Ian Buxton's "101 Whiskies to Try Before You Die" is a superb little book that makes an ideal present for the whisky lover in your life, or for yourself if no-one else seems inclined to take the hint. It is sure to broaden your horizons and leave you thinking about whisky in a way you've never thought about it before, and if you only read one whisky book this year, make it this one.
There have been whole shelves of books published about the history, the production, and the drinking of whisky. As a result any new book on any aspect of the subject has to bring something rather different to the table if it is to stand out from the crowd.
Ian Buxton has a background extending back over two decades as a whisky writer, consultant and distiller. His aim in writing this book has been to produce, as the title implies, a list of 101 whiskies that enthusiasts really should seek out and try in order to complete their whisky education. In doing so he has drawn on his own extensive knowledge and judgement, as well as award winning whiskies and the favourites of many friends and colleagues. The approach has been deliberately inclusive and wide ranging, and to be listed whiskies have had to be widely available and (for the most part) reasonably priced. Rare or very expensive whiskies and one-off bottlings have been excluded.
The result is a list of 101 whiskies, each attractively presented in alphabetical order over a double page, with a photo of a bottle facing a page of descriptive text. What truly sets this book apart from many others is the content of the list of 101 whiskies. No one will be surprised to find Aberlour a'bunadh, or Bruichladdich 12 Year Old Second Edition, or four different ages of Highland Park on the list. Where it starts to get really interesting is when it begins to take those of us who think we know a thing or two about Scotch Whisky out of our comfort zones. Blended whiskies? Yes there are quite a few on the list, and the descriptions leave this reviewer thinking that a lifetime's loyalty to single malts might need to be relaxed.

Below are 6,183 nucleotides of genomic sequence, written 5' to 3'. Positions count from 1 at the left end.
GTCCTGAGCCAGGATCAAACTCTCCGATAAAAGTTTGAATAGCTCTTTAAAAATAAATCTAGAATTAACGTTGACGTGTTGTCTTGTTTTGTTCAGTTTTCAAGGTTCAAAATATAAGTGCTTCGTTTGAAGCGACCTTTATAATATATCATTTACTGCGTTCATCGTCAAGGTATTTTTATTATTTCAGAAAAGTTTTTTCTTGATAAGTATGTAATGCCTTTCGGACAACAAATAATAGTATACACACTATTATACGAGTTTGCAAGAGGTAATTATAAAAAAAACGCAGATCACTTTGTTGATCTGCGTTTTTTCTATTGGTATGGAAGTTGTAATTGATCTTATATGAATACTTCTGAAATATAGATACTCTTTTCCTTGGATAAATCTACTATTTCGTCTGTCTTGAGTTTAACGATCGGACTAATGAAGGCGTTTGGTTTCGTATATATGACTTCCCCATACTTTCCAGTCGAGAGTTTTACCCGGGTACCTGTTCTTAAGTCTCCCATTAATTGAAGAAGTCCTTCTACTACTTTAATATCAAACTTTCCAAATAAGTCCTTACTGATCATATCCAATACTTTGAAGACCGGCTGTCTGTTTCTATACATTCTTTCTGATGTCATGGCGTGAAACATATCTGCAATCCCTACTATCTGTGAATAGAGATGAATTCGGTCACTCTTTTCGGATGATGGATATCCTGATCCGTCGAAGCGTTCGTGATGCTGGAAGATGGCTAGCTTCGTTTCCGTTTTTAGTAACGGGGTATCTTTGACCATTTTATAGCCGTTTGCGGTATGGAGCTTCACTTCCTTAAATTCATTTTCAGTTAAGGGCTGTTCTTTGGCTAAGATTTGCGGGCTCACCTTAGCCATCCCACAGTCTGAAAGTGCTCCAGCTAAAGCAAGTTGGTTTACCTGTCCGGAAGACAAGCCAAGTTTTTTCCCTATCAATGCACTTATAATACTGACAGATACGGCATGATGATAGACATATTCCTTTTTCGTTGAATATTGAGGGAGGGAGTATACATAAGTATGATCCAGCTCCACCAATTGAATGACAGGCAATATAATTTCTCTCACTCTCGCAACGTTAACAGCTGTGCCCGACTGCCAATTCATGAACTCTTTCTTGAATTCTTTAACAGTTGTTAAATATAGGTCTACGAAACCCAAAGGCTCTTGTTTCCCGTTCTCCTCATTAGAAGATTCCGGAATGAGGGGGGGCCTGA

There are also many whiskies in the list produced outwith Scotland, including a number from Ireland, from the Bourbon country of Kentucky, and from Japan, and there are even examples from India and, take a really deep breath, England. As if this diversity of type and origin was not enough to broaden your horizons, there is a non-whisky included. Glenglassaugh's "The Spirit Drink" in whose development the author acknowledges he had a hand, is bottled as it emerges from the still, without cask ageing, and so cannot legally be called whisky. It is a fascinating and fitting inclusion in this list.